"To be hon­est, I don't see Pres­i­dent Putin re­mov­ing his lever­age for a con­sid­er­able time," Usackas said. "The Krem­lin will try to in­flu­ence and cre­ate ob­sta­cles to Ukraine's Euro­peaniza­tion as much as they can. That per­cep­tion has trig­gered the ap­proval of a ma­jor­ity of Rus­sians that the Euro­peaniza­tion of Ukraine rep­re­sents a threat to the Rus­sian po­lit­i­cal regime it­self."

The Krem­lin, he said, is count­ing on Ukraine to stay di­vided and fail so that hope­fully, in the 2019 elec­tion or the next one, Ukrainian vot­ers once again elect a pro-Rus­sian pres­i­dent.

Ad­di­tion­ally, Usackas said that "it is in our in­ter­ests to get Rus­sia to play a con­struc­tive role" in the world, in­clud­ing in for­eign pol­icy hotspots of Iran, Syria, Libya and else­where, while stay­ing strong and re­silient in the face of Rus­sian at­tempts to di­vide and weaken the West and Ukraine.

He said that "Euro­pean ac­tions have to be first and fore­most in sup­port of Ukraine's re­silience." He also fa­vors en­gag­ing di­rectly with the Rus­sian peo­ple on vis­its and ex­changes, in sup­port of hu­man rights and civil so­ci­ety. The more that Rus­sians are ex­posed to the re­al­i­ties of the out­side world, the less op­por­tu­ni­ties the Krem­lin will have ma­nip­u­late the mind­set of the local pop­u­la­tion." His hope is that Rus­sians "will fol­low the path" of Ukraini­ans in Ge­or­gians in choos­ing a demo­cratic so­ci­ety, rather than the cur­rent one in which Putin gov­erns as he wishes "with no checks and bal­ances."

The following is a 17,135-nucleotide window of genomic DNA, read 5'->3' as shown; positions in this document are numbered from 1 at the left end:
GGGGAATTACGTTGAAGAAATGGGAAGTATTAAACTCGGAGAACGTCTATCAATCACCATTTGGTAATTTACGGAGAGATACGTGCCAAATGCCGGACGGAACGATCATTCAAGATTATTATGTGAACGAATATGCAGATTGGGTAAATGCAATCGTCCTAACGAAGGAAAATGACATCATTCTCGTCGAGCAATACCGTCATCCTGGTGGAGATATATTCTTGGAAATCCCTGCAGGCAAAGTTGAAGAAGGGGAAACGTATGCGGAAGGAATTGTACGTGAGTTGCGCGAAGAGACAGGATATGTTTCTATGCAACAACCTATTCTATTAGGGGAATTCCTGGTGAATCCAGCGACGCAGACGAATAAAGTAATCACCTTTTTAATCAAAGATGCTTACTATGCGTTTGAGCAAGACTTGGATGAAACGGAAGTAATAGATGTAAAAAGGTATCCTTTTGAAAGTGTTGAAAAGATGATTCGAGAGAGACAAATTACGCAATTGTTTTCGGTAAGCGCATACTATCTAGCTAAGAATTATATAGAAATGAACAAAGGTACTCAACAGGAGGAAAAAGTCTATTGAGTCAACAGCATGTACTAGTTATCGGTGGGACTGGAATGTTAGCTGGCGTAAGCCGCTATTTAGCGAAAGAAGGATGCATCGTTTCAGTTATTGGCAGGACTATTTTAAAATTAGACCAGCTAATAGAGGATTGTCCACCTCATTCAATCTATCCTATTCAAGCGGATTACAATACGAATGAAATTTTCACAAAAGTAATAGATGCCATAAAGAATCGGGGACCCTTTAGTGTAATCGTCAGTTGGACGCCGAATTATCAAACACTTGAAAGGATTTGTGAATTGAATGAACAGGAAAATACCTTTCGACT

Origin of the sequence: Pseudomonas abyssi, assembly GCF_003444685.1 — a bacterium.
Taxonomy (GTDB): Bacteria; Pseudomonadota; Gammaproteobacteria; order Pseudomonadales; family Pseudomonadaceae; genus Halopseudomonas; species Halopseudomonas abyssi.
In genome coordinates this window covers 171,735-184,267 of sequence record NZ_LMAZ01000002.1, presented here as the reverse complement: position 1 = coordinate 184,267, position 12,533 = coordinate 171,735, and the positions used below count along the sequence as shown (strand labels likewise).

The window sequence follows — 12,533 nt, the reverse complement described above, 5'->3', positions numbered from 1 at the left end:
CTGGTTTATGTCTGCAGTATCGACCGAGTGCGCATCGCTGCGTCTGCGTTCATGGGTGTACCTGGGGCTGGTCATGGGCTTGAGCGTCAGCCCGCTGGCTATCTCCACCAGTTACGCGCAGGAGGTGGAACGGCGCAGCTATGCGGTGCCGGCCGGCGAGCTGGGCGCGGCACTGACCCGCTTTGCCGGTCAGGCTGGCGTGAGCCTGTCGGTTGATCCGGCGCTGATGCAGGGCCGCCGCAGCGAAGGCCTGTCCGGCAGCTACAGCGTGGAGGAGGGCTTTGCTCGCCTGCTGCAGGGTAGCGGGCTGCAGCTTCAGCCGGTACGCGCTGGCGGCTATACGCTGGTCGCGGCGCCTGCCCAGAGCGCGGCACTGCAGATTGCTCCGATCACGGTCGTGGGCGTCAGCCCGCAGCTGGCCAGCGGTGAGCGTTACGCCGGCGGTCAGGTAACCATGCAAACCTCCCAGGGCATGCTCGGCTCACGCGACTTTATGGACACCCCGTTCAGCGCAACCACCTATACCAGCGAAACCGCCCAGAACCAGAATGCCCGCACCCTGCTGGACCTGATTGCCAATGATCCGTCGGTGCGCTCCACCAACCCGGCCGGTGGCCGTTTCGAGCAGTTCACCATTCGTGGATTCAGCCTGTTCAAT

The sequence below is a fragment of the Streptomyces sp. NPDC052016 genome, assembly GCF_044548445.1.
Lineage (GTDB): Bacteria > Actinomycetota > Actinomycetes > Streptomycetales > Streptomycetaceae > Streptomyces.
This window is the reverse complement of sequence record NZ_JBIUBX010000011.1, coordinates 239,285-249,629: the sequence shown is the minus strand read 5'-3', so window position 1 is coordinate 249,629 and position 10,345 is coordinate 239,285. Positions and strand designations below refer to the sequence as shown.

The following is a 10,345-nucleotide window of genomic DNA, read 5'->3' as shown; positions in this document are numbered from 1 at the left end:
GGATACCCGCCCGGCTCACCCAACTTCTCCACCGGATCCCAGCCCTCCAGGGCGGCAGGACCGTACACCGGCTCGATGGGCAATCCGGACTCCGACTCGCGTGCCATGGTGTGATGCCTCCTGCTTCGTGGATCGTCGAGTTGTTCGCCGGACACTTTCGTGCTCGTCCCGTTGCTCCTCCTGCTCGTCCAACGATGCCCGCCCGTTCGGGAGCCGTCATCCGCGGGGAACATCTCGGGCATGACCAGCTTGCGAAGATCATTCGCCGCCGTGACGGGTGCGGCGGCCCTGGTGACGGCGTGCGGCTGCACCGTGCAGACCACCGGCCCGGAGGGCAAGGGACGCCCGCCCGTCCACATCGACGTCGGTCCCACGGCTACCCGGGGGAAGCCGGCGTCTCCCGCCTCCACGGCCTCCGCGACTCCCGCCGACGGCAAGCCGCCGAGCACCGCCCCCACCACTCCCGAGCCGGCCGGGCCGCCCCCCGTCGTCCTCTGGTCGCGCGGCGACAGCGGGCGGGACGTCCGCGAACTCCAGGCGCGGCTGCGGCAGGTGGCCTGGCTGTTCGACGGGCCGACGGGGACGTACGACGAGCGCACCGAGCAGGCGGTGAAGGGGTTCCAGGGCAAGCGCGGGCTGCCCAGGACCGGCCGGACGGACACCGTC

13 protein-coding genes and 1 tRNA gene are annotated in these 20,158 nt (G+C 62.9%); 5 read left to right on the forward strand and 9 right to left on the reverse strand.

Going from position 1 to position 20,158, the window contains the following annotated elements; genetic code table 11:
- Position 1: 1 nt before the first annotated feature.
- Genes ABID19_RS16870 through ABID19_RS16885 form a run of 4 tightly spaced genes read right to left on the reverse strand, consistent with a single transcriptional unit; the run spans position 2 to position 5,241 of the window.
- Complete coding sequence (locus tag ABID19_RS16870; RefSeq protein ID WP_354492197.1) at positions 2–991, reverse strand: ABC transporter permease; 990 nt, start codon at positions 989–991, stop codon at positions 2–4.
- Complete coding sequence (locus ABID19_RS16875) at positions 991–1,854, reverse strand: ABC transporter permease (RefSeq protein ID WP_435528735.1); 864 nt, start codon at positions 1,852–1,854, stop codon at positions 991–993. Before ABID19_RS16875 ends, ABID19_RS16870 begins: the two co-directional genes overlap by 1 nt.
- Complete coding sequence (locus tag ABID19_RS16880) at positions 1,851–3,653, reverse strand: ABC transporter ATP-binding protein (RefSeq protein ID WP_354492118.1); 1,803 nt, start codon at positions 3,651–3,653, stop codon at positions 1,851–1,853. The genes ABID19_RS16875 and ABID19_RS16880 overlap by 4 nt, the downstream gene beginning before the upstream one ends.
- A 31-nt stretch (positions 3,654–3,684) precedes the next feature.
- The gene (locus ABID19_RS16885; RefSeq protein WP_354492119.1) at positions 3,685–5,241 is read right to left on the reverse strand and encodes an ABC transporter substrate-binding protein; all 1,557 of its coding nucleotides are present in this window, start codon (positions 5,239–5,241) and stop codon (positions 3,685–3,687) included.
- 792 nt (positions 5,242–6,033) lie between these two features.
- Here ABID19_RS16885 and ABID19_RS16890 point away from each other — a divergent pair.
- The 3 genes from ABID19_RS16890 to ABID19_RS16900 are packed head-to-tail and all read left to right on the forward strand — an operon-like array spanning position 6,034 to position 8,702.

Ukraine's cor­rup­tion

On Ukraine's do­mes­tic front, Usackas said he's im­pressed by the "amaz­ing re­silience" Ukraini­ans have shown since Rus­sia's 2014 in­va­sion and two years of eco­nomic re­ces­sion that ended only in 2016.

But, he said, Pres­i­dent Petro Poroshenko and Ukraine's other po­lit­i­cal lead­ers need to be more re­spon­sive to the Ukrainian peo­ple in com­bat­ting cor­rup­tion, es­tab­lish­ing an in­de­pen­dent ju­di­ciary and dis­lodg­ing the oli­garchy.